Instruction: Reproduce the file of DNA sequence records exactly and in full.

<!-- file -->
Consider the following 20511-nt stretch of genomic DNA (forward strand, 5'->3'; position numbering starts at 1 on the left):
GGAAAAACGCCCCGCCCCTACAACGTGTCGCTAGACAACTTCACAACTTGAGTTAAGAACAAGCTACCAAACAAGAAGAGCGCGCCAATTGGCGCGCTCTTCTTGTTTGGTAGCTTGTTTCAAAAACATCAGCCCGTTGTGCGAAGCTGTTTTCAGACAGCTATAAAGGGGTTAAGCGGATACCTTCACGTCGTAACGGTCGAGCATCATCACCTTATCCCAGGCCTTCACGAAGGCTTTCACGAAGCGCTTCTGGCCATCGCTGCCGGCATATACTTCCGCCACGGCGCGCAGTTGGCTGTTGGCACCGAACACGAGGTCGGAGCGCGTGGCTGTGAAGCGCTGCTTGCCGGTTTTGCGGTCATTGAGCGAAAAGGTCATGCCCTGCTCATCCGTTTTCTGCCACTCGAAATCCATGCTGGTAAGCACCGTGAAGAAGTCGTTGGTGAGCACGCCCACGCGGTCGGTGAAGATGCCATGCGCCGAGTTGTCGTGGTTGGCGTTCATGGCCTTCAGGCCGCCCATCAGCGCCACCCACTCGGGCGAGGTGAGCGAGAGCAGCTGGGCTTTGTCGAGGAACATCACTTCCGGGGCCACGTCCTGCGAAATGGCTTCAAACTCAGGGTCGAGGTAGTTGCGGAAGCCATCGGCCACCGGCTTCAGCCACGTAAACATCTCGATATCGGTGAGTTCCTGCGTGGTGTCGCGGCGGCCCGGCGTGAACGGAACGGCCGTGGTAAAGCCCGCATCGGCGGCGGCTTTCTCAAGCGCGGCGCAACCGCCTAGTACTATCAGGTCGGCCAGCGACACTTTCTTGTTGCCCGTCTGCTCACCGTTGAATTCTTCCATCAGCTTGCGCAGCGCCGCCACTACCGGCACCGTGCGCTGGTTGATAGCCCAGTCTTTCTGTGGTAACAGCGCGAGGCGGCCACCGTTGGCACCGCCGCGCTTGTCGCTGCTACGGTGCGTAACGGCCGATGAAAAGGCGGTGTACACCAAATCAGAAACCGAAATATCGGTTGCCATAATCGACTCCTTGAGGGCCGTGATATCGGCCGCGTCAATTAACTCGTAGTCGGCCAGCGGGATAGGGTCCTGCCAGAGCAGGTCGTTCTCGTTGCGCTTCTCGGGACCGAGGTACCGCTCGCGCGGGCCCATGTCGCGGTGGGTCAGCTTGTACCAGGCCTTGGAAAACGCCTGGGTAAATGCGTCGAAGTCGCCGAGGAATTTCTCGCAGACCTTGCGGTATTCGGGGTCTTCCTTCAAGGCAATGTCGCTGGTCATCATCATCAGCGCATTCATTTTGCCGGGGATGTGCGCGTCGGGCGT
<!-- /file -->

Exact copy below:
Consider the following 20511-nt stretch of genomic DNA (forward strand, 5'->3'; position numbering starts at 1 on the left):
GGAAAAACGCCCCGCCCCTACAACGTGTCGCTAGACAACTTCACAACTTGAGTTAAGAACAAGCTACCAAACAAGAAGAGCGCGCCAATTGGCGCGCTCTTCTTGTTTGGTAGCTTGTTTCAAAAACATCAGCCCGTTGTGCGAAGCTGTTTTCAGACAGCTATAAAGGGGTTAAGCGGATACCTTCACGTCGTAACGGTCGAGCATCATCACCTTATCCCAGGCCTTCACGAAGGCTTTCACGAAGCGCTTCTGGCCATCGCTGCCGGCATATACTTCCGCCACGGCGCGCAGTTGGCTGTTGGCACCGAACACGAGGTCGGAGCGCGTGGCTGTGAAGCGCTGCTTGCCGGTTTTGCGGTCATTGAGCGAAAAGGTCATGCCCTGCTCATCCGTTTTCTGCCACTCGAAATCCATGCTGGTAAGCACCGTGAAGAAGTCGTTGGTGAGCACGCCCACGCGGTCGGTGAAGATGCCATGCGCCGAGTTGTCGTGGTTGGCGTTCATGGCCTTCAGGCCGCCCATCAGCGCCACCCACTCGGGCGAGGTGAGCGAGAGCAGCTGGGCTTTGTCGAGGAACATCACTTCCGGGGCCACGTCCTGCGAAATGGCTTCAAACTCAGGGTCGAGGTAGTTGCGGAAGCCATCGGCCACCGGCTTCAGCCACGTAAACATCTCGATATCGGTGAGTTCCTGCGTGGTGTCGCGGCGGCCCGGCGTGAACGGAACGGCCGTGGTAAAGCCCGCATCGGCGGCGGCTTTCTCAAGCGCGGCGCAACCGCCTAGTACTATCAGGTCGGCCAGCGACACTTTCTTGTTGCCCGTCTGCTCACCGTTGAATTCTTCCATCAGCTTGCGCAGCGCCGCCACTACCGGCACCGTGCGCTGGTTGATAGCCCAGTCTTTCTGTGGTAACAGCGCGAGGCGGCCACCGTTGGCACCGCCGCGCTTGTCGCTGCTACGGTGCGTAACGGCCGATGAAAAGGCGGTGTACACCAAATCAGAAACCGAAATATCGGTTGCCATAATCGACTCCTTGAGGGCCGTGATATCGGCCGCGTCAATTAACTCGTAGTCGGCCAGCGGGATAGGGTCCTGCCAGAGCAGGTCGTTCTCGTTGCGCTTCTCGGGACCGAGGTACCGCTCGCGCGGGCCCATGTCGCGGTGGGTCAGCTTGTACCAGGCCTTGGAAAACGCCTGGGTAAATGCGTCGAAGTCGCCGAGGAATTTCTCGCAGACCTTGCGGTATTCGGGGTCTTCCTTCAAGGCAATGTCGCTGGTCATCATCATCAGCGCATTCATTTTGCCGGGGATGTGCGCGTCGGGCGT